The reasons behind a poor first season for Alireza Jahanbakhsh at Albion

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The Argus – BRIGHTON, He has begun with a bang under one new boss.

Now Albion will be hoping a change at the top prompts a more productive season for record signing Alireza Jahanbakhsh.

He opened the scoring for Iran last week in the 5-0 thrashing of Syria, which launched the reign of former Belgian coach Marc Wilmots.

Graham Potter, the new head coach at the Amex, needs to get more out of Jahanbakhsh to justify owner-chairman Tony Bloom’s faith in investing £17 million in the winger last summer.

The cold statistics are damning.

Jahanbakhsh joined the Seagulls as player of the season in Eredivisie, the Dutch top flight, after 21 goals and 12 assists in 33 games for Az Alkmaar.

His debut campaign at the Amex ended without a goal or assist in 24 appearances, 17 of them in the starting line-up.

The difference in quality depth between Eredivisie and the Premier League only partially explains the apparent cliff fall.

Events conspired against Jahanbakhsh under Potter’s predecessor Chris Hughton.

The 25-year-old did not arrive last summer until the end of July, having represented Iran at the World Cup.

He was denied a full pre-season to help with the settling in process, often prolonged for players accustomed to a different country, culture and style of football.

Paul Barber, Albion’s chief executive, said: “I think people can sometimes underestimate how difficult it is to adjust to life in the Premier League.

“It’s not just about being a good player playing at a high level, it’s the relentless week in, week out playing at a high level of competition.

“There are no easy games. It’s about a 45-game season if you are doing well in the cups.

“That’s quite different to the Dutch league and so on where the number of games is less, the competition isn’t as intense week to week, moving to a new country, adjusting in some cases to a new language, being away from close family and friends.

“All of those things combined mean sometimes the adjustment can take longer than people would imagine.”

Under Hughton the wingers were required to work backwards as well as forwards. Jahanbakhsh was not used to that at Alkmaar but nevertheless adapted well.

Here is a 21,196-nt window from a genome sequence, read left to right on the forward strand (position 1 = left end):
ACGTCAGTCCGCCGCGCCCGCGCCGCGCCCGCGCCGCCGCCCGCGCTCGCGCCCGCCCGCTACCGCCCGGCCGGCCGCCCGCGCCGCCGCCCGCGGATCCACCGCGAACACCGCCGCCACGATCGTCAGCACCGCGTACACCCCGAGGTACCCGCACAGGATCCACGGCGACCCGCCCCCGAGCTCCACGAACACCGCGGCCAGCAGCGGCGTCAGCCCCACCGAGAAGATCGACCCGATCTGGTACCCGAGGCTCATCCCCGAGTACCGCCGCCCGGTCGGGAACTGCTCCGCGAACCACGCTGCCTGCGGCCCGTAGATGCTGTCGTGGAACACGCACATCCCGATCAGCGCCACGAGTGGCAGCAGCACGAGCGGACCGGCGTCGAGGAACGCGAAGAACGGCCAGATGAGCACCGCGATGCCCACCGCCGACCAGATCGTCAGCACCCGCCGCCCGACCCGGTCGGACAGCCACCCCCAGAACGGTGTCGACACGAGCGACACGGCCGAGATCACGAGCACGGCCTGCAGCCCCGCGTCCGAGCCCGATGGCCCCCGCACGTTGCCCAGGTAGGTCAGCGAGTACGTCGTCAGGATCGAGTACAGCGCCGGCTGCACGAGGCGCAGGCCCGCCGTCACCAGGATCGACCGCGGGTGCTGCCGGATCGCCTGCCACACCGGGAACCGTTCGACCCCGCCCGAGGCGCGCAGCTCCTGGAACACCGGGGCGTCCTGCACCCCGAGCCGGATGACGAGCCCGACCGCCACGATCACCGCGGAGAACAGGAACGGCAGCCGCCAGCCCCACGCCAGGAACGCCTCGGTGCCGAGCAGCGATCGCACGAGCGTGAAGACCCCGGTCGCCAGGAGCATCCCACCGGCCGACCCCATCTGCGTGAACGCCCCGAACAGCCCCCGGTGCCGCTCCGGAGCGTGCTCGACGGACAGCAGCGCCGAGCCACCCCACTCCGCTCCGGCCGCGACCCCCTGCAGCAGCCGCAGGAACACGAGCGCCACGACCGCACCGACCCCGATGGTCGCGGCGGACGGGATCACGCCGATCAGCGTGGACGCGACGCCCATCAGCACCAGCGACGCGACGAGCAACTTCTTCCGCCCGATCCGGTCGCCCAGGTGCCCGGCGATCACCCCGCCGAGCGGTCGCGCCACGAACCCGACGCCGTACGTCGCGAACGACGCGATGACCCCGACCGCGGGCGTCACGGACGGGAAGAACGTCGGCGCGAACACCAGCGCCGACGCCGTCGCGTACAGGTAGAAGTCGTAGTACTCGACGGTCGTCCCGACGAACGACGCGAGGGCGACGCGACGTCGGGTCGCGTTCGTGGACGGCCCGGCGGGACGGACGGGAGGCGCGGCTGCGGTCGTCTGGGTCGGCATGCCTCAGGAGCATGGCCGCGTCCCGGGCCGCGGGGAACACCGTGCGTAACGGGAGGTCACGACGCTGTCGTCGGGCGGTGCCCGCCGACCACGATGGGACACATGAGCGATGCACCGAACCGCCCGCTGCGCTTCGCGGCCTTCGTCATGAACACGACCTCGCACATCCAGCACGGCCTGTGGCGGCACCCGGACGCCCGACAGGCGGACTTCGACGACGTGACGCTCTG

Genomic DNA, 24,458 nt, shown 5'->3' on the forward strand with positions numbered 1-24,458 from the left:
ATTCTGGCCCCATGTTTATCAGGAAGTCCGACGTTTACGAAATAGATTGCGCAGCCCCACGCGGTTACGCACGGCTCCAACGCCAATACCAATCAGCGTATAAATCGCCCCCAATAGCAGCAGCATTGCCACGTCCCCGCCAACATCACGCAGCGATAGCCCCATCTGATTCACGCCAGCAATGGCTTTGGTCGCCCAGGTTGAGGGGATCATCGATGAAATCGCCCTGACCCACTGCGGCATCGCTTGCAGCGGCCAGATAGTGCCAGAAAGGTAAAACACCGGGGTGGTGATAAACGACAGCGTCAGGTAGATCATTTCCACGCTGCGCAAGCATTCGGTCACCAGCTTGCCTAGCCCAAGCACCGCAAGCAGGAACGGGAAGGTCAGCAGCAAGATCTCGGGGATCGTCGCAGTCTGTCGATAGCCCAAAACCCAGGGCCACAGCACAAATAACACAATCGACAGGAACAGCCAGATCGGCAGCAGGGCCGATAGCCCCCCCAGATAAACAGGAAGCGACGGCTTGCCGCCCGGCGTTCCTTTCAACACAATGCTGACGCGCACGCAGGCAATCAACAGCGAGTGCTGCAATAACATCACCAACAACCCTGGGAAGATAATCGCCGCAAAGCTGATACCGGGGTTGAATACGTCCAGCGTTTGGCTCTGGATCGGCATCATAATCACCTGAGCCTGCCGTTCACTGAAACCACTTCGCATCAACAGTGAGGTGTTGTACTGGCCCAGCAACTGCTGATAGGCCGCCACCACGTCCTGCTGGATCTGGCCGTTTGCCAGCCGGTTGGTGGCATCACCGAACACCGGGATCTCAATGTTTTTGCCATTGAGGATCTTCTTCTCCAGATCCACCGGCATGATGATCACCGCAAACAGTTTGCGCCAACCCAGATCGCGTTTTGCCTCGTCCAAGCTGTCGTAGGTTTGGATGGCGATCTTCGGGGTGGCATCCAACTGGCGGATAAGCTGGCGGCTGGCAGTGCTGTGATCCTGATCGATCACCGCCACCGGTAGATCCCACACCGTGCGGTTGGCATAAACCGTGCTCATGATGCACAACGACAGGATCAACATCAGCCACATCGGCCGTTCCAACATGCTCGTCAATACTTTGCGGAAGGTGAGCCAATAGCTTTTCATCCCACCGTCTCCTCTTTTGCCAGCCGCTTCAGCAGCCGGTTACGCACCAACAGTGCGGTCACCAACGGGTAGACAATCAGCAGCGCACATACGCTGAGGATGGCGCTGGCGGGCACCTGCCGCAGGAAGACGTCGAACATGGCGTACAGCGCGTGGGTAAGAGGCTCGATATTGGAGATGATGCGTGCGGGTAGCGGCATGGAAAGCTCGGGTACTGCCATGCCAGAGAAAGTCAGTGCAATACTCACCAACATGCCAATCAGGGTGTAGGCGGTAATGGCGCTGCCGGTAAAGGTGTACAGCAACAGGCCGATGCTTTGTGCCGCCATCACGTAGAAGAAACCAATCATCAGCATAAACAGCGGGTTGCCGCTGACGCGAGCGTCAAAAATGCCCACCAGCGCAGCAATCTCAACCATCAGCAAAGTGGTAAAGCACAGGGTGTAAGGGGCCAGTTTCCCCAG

It should not be overlooked that Jahanbakhsh’s first Premier League starts coincided with Albion’s most profitable period of the season, the hat-trick of 1-0 wins in October against West Ham, Newcastle and Wolves.

Fate played a damaging part when he suffered a hamstring injury in the next match at Everton, just as his season was gaining momentum.

By the time he recovered, Jahanbakhsh was off on his travels again, playing for Iran at the Asian Cup in the United Arab Emirates at the turn of the year.

Their progression to the semi-finals kept him out of contention until February. By then it was as if his season was starting all over again.

Jahanbakhsh will have a full pre-season this time with Potter following another appearance for his country in yesterday’s 1-1 friendly draw in South Korea, which he withdrew from at half-time after feeling unwell.

He already has some inside information on the head coach from international team-mate Saman Ghoddos, who played under Potter in Sweden for Ostersunds FK.

Jahanbakhsh said: “He (Ghoddos) was very positive about our new manager and that gives me even more of a good feeling ahead of the start of pre-season.

“Football-wise he wants to use the wingers and get them to create chances. It’s all about looking forward and scoring goals, but he also wants to talk to the players and get the feeling of the way they like to perform.

“I am really looking forward to linking up with him and to see how he wants us to play.”


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